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Denied Medical Claims Most Likely with Private Insurance & Rarely Resolved

October 1, 2023

Summary: This national survey finds that 21% of privately insured individuals had claims denied in the last year, on top of a similar frequency of denied or delayed prior authorizations. Those with other insurance problems (like high drug copays) had more denials, suggesting flawed insurance. Just 29% of denials were resolved.

Consumer Survey Highlights Problems with Denied Health Insurance Claims
Sep 29, 2023
By Karen Pollitz et al

An earlier KFF survey of adults with health insurance found that roughly 6 in 10 insured adults experience problems when they use their insurance. Problems studied include denied claims, network adequacy issues, preauthorization delays and denials, and others. … This Data Note takes a closer look at insured adults who said that in the past year, insurance did not pay for care that they received and thought was covered: a “denied claim.”

Comment by: Jim Kahn

This important analysis documents the extent and shape of claims denials. Here are the key points:

Figure 1: Almost 1 in 5 insured adults had at least one claim denied in the last year. Those with private insurance had more denials.

Figure 4: Individuals with other insurance problems – like the 16% with prior authorization denials or delays, or the 23% with drug payment issues, or the 27% with low insurance payments – were far more likely (as high as 76%) to experience claims denials. This suggests that some insurance is failing way short on multiple measures of financial protection.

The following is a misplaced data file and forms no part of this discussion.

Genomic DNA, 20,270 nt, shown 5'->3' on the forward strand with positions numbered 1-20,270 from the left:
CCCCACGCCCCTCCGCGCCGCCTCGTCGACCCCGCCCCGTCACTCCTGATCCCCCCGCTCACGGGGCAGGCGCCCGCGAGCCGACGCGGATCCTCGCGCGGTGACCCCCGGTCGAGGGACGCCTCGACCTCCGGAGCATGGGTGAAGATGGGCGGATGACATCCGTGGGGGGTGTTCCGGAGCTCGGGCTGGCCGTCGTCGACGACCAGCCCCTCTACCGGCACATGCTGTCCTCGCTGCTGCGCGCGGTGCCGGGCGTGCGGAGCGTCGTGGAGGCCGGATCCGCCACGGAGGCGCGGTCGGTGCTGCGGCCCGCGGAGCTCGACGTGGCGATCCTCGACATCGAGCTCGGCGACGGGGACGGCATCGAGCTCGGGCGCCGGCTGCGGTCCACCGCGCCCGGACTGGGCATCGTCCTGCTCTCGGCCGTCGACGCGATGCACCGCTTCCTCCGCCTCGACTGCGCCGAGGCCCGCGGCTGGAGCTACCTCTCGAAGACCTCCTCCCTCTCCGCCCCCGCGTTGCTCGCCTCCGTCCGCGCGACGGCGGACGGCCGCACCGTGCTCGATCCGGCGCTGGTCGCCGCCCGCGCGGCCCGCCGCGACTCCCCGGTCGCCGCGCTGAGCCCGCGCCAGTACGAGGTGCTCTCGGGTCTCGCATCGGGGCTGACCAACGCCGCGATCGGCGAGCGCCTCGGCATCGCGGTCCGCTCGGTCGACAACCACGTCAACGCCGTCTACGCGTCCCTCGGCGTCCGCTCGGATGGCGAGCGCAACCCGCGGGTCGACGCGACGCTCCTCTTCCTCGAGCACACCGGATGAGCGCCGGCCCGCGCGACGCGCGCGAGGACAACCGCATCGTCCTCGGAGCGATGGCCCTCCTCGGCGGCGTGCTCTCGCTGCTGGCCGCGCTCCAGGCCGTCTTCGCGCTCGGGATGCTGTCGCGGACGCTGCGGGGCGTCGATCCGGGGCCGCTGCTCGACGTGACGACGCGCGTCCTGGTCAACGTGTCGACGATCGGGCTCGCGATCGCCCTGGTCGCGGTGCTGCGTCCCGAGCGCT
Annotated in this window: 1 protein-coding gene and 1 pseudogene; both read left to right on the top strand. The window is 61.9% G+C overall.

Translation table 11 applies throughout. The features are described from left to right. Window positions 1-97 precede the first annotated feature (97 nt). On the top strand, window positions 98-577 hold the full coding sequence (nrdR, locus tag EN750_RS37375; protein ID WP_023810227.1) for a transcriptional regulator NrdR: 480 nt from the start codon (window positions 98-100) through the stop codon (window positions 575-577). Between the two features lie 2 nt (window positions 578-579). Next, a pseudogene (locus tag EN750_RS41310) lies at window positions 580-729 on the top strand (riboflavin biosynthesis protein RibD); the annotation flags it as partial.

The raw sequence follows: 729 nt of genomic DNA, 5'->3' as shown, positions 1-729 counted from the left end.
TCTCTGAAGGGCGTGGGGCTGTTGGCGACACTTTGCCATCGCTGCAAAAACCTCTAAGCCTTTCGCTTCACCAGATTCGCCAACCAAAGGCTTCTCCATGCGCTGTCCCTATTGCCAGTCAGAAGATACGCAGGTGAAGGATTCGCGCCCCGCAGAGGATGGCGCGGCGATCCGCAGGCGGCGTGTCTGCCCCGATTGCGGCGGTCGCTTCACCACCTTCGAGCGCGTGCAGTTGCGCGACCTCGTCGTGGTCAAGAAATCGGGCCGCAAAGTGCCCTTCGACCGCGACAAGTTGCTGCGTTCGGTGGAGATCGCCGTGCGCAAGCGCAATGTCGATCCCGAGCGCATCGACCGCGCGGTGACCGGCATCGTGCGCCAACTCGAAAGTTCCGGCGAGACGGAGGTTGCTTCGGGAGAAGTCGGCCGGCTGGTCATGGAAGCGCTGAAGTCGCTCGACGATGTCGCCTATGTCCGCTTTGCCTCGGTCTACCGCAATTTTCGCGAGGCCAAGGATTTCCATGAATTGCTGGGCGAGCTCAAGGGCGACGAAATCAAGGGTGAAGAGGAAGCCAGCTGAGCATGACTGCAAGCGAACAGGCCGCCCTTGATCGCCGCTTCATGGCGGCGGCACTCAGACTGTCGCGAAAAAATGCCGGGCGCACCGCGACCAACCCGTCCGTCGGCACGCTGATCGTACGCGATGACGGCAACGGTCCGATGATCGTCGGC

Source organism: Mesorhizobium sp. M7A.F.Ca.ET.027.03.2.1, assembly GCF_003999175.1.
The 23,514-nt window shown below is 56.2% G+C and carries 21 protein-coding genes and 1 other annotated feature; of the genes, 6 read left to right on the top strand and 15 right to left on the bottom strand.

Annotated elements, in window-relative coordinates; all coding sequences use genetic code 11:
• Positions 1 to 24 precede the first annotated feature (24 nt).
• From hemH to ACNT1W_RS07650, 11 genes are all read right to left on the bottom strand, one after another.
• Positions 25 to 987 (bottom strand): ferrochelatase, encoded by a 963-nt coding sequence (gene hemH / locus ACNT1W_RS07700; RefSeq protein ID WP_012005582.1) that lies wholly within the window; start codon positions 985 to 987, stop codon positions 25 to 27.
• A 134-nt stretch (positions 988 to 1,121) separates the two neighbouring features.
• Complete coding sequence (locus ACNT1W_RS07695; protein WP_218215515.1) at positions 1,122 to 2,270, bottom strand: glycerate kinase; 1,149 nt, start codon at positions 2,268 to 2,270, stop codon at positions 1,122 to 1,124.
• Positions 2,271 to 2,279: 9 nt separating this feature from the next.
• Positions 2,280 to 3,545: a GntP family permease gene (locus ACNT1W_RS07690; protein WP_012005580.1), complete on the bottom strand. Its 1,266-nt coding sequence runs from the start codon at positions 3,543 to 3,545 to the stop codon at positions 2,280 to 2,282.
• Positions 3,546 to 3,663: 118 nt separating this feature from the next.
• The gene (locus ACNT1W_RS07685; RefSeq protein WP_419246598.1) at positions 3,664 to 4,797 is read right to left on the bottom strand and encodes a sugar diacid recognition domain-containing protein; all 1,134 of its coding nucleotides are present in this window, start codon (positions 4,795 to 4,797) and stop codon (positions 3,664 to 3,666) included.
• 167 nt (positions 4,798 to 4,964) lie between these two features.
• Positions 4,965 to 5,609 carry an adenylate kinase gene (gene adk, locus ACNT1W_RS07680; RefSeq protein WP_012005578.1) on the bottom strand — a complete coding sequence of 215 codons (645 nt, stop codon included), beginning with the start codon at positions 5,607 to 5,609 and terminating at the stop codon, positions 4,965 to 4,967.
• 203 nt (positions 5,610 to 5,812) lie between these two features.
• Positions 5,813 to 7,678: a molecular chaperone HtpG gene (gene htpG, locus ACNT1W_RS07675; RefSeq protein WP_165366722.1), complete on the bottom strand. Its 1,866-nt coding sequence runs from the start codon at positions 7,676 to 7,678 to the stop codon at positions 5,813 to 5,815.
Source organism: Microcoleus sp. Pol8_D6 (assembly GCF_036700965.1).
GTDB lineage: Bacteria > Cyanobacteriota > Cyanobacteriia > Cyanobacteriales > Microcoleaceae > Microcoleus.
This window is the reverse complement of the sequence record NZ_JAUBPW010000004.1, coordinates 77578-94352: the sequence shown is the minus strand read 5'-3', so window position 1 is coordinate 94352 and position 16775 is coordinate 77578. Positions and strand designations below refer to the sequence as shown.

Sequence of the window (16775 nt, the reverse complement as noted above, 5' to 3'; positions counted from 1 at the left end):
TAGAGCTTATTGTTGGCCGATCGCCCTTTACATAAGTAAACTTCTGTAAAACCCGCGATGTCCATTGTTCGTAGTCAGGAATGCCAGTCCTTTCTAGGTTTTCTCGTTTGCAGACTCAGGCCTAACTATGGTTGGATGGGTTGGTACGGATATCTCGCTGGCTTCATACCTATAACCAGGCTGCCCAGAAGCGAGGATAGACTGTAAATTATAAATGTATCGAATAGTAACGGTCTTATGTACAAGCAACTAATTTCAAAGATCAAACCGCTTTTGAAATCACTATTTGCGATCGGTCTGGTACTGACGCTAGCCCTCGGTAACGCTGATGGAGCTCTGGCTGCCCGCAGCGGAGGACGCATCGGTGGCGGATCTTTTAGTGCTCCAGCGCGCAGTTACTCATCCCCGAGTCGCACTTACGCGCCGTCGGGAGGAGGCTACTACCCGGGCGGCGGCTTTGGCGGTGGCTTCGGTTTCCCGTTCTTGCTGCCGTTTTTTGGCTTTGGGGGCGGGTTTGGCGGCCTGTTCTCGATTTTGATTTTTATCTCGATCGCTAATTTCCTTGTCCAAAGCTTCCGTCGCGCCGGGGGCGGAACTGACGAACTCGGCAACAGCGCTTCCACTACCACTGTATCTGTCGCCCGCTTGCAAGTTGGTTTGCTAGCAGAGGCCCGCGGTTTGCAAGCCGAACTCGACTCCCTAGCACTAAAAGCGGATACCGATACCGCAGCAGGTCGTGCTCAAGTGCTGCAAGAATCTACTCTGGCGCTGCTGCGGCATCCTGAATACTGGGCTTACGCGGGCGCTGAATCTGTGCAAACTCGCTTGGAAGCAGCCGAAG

Figure 5: Only 29% of those with denied claims had their major insurance problem resolved. As the full report indicates, many people don’t understand the denial rules or how to appeal.

If you want further insights, read the full report.

It’s no wonder that 40% of Americans have significant medical debt with the combined high prevalence of claims denials, prior authorization denials, and high cost-sharing.

Needless to say (but I do like to say it), single payer would greatly simplify and largely eliminate these problems.

About the Commentator, Jim Kahn

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Jim (James G.) Kahn, MD, MPH (editor) is an Emeritus Professor of Health Policy, Epidemiology, and Global Health at the University of California, San Francisco. His work focuses on the cost and effectiveness of prevention and treatment interventions in low and middle income countries, and on single payer economics in the U.S. He has studied, advocated, and educated on single payer since the 1994 campaign for Prop 186 in California, including two years as chair of Physicians for a National Health Program California.

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